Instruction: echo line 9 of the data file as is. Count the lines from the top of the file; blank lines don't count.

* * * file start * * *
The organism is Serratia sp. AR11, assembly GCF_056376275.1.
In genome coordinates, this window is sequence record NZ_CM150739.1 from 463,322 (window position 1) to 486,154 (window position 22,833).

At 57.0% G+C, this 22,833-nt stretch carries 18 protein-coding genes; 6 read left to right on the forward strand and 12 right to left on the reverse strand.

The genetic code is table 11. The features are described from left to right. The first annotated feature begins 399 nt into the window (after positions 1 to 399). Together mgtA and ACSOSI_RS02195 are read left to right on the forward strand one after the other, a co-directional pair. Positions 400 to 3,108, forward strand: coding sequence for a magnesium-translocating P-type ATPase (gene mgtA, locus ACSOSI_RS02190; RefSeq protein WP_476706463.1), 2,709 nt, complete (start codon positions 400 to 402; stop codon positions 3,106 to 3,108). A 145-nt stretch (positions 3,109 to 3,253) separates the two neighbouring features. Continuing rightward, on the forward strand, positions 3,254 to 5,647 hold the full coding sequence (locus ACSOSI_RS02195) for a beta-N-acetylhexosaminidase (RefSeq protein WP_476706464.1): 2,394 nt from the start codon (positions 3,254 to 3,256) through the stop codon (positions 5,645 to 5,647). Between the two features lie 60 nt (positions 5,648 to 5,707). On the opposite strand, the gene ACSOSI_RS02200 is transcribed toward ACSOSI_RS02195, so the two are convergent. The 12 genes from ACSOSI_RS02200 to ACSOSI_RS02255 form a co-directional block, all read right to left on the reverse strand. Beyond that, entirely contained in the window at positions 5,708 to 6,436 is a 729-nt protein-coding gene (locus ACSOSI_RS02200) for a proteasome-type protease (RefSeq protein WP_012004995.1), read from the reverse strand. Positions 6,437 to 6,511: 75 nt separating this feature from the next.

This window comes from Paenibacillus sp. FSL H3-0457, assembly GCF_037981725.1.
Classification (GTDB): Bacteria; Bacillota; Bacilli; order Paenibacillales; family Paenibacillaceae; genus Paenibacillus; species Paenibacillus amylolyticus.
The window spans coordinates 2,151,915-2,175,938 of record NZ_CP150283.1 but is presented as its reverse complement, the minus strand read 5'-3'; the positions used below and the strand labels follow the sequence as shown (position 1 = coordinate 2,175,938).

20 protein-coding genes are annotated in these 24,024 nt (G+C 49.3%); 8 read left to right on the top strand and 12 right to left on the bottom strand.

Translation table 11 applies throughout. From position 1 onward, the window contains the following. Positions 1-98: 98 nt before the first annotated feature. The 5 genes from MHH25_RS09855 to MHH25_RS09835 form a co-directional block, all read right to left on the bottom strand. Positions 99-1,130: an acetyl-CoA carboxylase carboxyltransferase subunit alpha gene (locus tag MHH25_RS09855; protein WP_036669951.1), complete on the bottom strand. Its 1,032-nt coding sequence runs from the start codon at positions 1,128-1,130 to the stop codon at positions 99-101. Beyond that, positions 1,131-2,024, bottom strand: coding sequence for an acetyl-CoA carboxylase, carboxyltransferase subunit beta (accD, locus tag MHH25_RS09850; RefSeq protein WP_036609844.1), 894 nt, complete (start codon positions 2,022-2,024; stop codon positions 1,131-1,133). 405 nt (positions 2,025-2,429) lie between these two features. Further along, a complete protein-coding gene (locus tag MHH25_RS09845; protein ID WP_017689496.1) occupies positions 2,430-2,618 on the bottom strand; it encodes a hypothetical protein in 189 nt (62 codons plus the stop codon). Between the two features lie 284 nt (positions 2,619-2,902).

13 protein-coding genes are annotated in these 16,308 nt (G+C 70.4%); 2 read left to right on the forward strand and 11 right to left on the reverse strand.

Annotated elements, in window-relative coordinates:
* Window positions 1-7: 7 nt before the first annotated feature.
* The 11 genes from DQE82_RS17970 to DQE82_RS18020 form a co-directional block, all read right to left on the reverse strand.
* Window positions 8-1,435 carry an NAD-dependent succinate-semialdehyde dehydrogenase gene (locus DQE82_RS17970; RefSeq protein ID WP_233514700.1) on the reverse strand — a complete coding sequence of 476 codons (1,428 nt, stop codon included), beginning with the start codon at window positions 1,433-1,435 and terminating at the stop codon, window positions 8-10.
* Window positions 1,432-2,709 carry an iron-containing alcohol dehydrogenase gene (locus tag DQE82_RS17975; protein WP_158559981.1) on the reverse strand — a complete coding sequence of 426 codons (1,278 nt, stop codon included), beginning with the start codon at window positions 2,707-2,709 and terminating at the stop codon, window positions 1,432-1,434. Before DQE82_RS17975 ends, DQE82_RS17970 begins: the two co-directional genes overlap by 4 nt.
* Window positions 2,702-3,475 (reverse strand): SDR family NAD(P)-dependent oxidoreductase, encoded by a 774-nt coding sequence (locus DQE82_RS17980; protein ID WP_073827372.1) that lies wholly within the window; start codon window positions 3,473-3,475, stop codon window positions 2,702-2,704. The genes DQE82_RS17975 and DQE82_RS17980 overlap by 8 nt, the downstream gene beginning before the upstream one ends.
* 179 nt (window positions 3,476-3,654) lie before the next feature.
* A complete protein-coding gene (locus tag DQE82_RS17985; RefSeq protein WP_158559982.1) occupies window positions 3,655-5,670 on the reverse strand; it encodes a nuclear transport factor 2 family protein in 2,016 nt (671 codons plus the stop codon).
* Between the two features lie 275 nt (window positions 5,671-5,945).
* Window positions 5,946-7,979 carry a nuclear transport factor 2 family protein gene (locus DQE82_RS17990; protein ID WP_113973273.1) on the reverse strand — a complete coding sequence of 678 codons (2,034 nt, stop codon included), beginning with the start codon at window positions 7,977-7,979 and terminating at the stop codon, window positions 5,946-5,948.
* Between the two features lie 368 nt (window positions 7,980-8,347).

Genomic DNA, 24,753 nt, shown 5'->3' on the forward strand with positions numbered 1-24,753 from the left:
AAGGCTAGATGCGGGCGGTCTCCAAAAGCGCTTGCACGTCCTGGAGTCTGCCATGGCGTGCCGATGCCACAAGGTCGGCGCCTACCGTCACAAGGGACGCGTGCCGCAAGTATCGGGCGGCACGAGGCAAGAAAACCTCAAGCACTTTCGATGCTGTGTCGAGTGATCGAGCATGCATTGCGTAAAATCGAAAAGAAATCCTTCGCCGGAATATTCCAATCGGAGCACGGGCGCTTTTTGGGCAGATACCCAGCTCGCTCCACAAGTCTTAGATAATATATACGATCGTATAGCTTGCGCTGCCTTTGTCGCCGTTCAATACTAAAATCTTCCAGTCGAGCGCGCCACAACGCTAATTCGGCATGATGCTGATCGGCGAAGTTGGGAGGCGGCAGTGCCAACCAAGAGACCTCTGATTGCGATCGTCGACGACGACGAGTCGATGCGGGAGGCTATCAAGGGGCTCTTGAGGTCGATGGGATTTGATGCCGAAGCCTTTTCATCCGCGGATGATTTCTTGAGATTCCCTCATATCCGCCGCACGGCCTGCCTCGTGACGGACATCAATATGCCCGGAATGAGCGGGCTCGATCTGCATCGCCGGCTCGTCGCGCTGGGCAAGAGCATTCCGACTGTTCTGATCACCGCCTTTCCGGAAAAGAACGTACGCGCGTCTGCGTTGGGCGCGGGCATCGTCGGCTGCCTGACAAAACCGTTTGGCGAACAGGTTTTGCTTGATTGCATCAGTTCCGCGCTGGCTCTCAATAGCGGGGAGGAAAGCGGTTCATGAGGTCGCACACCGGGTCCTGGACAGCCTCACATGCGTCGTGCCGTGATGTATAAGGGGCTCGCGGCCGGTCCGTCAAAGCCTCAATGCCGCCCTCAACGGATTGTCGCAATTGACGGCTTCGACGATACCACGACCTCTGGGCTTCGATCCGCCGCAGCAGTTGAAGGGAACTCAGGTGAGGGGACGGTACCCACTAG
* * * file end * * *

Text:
Translation table 11 applies throughout. From position 1 onward, the window contains the following. Positions 1-98: 98 nt before the first annotated feature. The 5 genes from MHH25_RS09855 to MHH25_RS09835 form a co-directional block, all read right to left on the bottom strand. Positions 99-1,130: an acetyl-CoA carboxylase carboxyltransferase subunit alpha gene (locus tag MHH25_RS09855; protein WP_036669951.1), complete on the bottom strand. Its 1,032-nt coding sequence runs from the start codon at positions 1,128-1,130 to the stop codon at positions 99-101. Beyond that, positions 1,131-2,024, bottom strand: coding sequence for an acetyl-CoA carboxylase, carboxyltransferase subunit beta (accD, locus tag MHH25_RS09850; RefSeq protein WP_036609844.1), 894 nt, complete (start codon positions 2,022-2,024; stop codon positions 1,131-1,133). 405 nt (positions 2,025-2,429) lie between these two features. Further along, a complete protein-coding gene (locus tag MHH25_RS09845; protein ID WP_017689496.1) occupies positions 2,430-2,618 on the bottom strand; it encodes a hypothetical protein in 189 nt (62 codons plus the stop codon). Between the two features lie 284 nt (positions 2,619-2,902).